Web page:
In accurately defining the contextual and cultural population of the task force battlespace, it became rapidly apparent that we needed to develop a keen understanding of demographics as well as the cultural intricacies that drive the Iraqi population.3 Although tactically distinct in scope, density, and challenges, we operationally divided the populace into three categories that help define the battlespace: anti-Iraqi forces, supporters, and fence-sitters.

Anti-Iraqi forces. The first group defined as insurgents (and terrorists) were those who cannot be changed, who cannot be influenced, and who, although politically and ethnically different in scope, had essentially the same desired endstate — to perceptually de-legitimize the current Iraqi Government and drive a wedge between the Iraqi populace and coalition forces.4 Through forcing a demonstration of the inability of the government to bring security, projects, hope, and prosperity to the city of Baghdad and greater Iraq and increasing the psychological distance between coalition forces and the Iraqi populace through increased limited use of force, they turn the populace to accept their message.5 Their aim is disruption for political gain; their organization is cellular based and organized crime-like in terms of its rapid ability to take advantage of tactical and operational gaps. Iraqi insurgents take full advantage of the Arab Bedouin-based tribal culture so important to understanding the battlespace. They target the disenfranchised neighborhoods that see little to no progress, recruiting from those who see, through the insurgent, basic services being fulfilled, societal leadership, safety being provided, and ultimately, direction given.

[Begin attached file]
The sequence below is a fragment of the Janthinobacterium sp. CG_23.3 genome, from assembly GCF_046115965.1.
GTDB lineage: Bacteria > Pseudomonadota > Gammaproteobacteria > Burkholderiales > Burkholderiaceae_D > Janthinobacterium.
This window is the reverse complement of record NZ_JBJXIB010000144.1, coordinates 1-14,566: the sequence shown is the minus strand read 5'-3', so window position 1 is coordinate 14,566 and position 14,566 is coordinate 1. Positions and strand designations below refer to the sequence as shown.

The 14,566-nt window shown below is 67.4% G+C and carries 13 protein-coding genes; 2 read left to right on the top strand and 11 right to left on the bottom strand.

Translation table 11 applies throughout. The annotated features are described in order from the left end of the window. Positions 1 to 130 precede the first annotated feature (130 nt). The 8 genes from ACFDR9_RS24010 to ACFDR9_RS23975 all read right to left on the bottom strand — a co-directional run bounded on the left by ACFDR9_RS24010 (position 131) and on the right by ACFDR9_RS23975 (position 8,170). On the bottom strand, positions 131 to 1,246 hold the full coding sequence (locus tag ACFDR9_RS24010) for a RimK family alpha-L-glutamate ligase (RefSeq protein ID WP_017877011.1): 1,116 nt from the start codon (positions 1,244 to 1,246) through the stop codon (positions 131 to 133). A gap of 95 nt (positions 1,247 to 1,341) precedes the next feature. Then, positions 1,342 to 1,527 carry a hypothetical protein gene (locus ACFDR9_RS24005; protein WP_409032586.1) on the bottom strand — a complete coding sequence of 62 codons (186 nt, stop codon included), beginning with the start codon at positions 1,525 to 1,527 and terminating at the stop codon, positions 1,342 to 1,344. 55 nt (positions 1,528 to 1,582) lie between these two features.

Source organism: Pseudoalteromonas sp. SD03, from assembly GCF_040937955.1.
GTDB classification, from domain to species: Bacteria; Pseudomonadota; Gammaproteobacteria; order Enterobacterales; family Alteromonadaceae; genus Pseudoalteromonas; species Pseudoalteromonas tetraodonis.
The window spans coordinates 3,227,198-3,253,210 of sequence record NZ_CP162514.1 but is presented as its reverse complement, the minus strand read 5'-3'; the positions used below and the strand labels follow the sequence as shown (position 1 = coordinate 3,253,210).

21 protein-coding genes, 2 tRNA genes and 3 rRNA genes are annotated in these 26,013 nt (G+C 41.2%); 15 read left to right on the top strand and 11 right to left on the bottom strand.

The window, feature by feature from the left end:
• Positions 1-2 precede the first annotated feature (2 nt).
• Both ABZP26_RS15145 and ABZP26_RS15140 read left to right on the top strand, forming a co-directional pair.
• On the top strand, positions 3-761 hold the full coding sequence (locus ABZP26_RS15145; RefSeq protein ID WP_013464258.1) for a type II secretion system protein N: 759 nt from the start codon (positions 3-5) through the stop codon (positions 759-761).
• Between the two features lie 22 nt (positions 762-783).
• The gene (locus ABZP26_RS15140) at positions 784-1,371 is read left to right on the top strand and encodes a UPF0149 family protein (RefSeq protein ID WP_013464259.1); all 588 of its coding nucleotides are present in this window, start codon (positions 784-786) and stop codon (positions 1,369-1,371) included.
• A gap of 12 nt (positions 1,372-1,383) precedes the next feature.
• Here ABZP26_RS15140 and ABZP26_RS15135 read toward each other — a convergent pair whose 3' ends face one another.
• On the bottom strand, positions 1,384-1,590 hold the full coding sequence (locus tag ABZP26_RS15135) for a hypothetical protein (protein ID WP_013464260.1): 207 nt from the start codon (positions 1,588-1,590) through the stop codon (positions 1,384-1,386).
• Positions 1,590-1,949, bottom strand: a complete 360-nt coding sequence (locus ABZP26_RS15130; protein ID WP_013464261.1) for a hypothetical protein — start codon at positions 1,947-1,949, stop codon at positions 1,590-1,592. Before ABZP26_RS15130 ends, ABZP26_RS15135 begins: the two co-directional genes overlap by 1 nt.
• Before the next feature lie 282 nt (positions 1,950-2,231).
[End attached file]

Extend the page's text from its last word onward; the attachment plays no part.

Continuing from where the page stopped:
Read the rest of the article at Military Review

TOPICS: Editorial; Foreign Affairs; Government; War on Terror